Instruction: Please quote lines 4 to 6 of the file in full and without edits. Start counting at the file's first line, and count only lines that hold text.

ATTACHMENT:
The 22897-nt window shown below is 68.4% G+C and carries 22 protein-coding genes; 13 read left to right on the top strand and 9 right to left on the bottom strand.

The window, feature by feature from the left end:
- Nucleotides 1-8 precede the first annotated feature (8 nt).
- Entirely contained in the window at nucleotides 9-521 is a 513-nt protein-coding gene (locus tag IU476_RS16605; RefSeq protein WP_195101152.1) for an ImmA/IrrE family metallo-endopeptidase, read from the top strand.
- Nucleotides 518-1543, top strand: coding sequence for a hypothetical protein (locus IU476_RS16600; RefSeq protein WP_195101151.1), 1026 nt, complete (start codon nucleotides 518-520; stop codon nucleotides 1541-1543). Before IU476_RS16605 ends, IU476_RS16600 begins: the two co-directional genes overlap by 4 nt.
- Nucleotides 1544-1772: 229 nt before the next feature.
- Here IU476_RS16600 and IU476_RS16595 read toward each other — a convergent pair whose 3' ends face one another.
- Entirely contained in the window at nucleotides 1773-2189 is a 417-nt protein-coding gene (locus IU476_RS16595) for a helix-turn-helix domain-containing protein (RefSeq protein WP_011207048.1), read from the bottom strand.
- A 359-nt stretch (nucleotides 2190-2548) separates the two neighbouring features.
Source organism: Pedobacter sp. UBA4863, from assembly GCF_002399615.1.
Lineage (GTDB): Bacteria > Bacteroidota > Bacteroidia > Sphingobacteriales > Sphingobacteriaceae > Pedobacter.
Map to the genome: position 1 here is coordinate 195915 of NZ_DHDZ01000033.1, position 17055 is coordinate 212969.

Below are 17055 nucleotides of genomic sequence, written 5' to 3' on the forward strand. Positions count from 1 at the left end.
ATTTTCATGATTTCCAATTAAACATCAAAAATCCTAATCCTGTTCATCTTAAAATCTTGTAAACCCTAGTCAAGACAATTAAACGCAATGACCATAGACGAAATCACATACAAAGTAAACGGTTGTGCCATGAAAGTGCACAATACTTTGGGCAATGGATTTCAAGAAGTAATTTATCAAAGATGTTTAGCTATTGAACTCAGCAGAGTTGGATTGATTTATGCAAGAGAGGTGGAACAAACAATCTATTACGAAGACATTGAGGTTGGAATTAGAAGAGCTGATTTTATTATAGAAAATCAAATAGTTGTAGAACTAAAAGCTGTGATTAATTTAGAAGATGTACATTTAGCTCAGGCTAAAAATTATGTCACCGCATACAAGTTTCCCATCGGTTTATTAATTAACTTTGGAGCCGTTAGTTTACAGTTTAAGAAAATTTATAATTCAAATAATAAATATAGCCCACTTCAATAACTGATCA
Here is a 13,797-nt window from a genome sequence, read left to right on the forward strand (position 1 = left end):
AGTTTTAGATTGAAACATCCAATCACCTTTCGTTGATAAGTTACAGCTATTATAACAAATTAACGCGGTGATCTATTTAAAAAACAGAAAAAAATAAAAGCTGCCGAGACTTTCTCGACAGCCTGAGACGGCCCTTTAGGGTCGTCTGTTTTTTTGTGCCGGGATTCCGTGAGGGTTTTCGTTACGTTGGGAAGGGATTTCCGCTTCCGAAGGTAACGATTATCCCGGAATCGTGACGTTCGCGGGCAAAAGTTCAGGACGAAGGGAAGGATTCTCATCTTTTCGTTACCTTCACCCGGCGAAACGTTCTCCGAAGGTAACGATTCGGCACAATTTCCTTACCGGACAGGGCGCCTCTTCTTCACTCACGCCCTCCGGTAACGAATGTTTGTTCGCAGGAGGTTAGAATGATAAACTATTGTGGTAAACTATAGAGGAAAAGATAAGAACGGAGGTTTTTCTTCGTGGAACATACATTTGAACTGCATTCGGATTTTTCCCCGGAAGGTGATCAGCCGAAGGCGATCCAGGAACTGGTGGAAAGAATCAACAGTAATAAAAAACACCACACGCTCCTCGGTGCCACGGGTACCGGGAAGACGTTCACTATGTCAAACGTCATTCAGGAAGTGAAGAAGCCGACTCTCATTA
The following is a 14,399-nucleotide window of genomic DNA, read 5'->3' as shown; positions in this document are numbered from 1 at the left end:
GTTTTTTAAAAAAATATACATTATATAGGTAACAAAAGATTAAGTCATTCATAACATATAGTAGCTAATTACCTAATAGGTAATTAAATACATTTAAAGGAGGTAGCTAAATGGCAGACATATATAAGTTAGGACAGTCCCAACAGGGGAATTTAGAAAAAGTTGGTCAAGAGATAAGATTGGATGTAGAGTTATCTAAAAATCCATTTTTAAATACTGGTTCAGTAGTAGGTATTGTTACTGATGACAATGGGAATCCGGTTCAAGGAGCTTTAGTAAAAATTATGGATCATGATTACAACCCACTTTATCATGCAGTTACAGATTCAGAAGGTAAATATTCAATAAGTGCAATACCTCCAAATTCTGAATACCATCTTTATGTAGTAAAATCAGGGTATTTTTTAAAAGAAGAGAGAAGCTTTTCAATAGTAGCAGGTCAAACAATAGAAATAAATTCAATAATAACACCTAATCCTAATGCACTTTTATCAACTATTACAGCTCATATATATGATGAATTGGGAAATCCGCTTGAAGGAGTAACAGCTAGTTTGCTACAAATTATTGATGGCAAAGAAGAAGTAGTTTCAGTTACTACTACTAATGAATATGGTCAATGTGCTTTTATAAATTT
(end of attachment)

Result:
- Entirely contained in the window at nucleotides 9-521 is a 513-nt protein-coding gene (locus tag IU476_RS16605; RefSeq protein WP_195101152.1) for an ImmA/IrrE family metallo-endopeptidase, read from the top strand.
- Nucleotides 518-1543, top strand: coding sequence for a hypothetical protein (locus IU476_RS16600; RefSeq protein WP_195101151.1), 1026 nt, complete (start codon nucleotides 518-520; stop codon nucleotides 1541-1543). Before IU476_RS16605 ends, IU476_RS16600 begins: the two co-directional genes overlap by 4 nt.
- Nucleotides 1544-1772: 229 nt before the next feature.